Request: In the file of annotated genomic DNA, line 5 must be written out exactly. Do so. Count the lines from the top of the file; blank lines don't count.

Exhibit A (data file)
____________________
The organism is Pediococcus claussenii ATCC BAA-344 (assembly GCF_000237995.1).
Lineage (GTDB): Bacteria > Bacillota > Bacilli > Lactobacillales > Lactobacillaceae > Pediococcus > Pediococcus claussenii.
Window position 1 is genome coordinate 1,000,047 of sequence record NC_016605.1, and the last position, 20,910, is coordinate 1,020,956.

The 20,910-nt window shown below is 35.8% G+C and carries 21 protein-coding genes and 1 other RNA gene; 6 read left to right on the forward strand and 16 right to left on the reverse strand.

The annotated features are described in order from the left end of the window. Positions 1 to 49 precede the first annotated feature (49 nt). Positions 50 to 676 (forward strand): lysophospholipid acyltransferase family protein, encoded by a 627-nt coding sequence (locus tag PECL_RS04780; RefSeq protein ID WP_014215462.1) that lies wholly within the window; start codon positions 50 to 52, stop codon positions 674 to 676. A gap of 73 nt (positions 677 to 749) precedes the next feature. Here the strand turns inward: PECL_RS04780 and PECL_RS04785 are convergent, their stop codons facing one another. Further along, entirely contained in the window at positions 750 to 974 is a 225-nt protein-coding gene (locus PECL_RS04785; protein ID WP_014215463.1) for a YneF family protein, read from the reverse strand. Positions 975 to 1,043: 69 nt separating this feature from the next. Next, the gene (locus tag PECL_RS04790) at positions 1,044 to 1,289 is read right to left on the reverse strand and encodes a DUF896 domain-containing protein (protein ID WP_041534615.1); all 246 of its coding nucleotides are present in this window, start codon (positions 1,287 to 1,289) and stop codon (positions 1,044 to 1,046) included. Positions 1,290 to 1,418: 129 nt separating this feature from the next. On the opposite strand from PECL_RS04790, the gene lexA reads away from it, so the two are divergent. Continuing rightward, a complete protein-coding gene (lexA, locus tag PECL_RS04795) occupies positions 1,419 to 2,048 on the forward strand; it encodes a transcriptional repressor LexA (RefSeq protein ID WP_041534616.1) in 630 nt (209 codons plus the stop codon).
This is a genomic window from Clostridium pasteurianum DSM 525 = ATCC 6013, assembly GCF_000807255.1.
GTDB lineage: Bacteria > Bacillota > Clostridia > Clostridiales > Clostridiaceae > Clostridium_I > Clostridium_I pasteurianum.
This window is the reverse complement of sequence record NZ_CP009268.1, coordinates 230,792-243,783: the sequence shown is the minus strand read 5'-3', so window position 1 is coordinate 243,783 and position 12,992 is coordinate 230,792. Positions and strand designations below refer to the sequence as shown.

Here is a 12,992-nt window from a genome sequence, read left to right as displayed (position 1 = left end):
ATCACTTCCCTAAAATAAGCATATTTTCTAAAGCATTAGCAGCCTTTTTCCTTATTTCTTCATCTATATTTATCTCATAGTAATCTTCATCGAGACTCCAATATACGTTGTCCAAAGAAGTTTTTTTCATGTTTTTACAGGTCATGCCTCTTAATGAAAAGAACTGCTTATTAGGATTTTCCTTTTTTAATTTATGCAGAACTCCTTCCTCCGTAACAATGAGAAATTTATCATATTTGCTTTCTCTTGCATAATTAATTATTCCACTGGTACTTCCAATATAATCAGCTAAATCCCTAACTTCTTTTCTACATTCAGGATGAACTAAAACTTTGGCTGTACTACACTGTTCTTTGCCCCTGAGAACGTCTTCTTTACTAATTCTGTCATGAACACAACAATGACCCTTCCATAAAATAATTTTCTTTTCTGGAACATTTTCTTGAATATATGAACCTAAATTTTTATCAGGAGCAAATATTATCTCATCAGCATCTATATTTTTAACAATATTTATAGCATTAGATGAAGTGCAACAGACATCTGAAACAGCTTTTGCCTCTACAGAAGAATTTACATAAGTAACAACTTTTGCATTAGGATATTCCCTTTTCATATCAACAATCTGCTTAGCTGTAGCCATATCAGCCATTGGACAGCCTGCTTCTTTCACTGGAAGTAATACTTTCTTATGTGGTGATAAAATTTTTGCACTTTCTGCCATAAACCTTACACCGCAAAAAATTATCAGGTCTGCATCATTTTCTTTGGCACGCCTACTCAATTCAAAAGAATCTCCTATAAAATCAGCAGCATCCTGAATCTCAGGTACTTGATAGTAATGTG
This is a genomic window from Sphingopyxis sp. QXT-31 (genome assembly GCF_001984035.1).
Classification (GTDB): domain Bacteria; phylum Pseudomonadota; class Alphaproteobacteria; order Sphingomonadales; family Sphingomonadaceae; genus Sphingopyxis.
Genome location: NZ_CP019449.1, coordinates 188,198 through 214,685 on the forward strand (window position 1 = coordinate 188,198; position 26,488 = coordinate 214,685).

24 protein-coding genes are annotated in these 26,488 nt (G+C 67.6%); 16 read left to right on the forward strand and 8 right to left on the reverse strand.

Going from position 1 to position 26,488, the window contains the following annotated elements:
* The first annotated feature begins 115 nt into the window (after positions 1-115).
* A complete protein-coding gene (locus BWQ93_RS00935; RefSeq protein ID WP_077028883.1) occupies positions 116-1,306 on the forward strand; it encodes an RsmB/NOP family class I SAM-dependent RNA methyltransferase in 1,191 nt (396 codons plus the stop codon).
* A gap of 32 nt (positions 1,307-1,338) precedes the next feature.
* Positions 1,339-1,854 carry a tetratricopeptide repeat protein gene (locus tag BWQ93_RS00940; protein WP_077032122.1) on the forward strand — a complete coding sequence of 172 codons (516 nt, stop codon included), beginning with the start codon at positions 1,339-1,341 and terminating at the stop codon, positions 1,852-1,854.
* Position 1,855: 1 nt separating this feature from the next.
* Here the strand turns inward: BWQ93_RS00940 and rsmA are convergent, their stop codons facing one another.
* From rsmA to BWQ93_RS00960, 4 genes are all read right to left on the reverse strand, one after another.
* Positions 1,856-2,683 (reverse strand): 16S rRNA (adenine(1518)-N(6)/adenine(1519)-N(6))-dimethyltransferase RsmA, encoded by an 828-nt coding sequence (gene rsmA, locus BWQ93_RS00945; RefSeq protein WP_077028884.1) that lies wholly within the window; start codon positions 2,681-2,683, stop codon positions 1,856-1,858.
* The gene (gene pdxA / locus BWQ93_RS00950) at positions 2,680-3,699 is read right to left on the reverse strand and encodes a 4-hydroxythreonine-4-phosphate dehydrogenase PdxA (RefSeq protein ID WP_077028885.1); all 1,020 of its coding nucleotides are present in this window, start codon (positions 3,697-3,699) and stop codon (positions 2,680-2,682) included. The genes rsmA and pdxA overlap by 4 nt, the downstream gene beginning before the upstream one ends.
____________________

The annotated features are described in order from the left end of the window. Positions 1 to 49 precede the first annotated feature (49 nt). Positions 50 to 676 (forward strand): lysophospholipid acyltransferase family protein, encoded by a 627-nt coding sequence (locus tag PECL_RS04780; RefSeq protein ID WP_014215462.1) that lies wholly within the window; start codon positions 50 to 52, stop codon positions 674 to 676. A gap of 73 nt (positions 677 to 749) precedes the next feature. Here the strand turns inward: PECL_RS04780 and PECL_RS04785 are convergent, their stop codons facing one another. Further along, entirely contained in the window at positions 750 to 974 is a 225-nt protein-coding gene (locus PECL_RS04785; protein ID WP_014215463.1) for a YneF family protein, read from the reverse strand. Positions 975 to 1,043: 69 nt separating this feature from the next. Next, the gene (locus tag PECL_RS04790) at positions 1,044 to 1,289 is read right to left on the reverse strand and encodes a DUF896 domain-containing protein (protein ID WP_041534615.1); all 246 of its coding nucleotides are present in this window, start codon (positions 1,287 to 1,289) and stop codon (positions 1,044 to 1,046) included. Positions 1,290 to 1,418: 129 nt separating this feature from the next. On the opposite strand from PECL_RS04790, the gene lexA reads away from it, so the two are divergent. Continuing rightward, a complete protein-coding gene (lexA, locus tag PECL_RS04795) occupies positions 1,419 to 2,048 on the forward strand; it encodes a transcriptional repressor LexA (RefSeq protein ID WP_041534616.1) in 630 nt (209 codons plus the stop codon).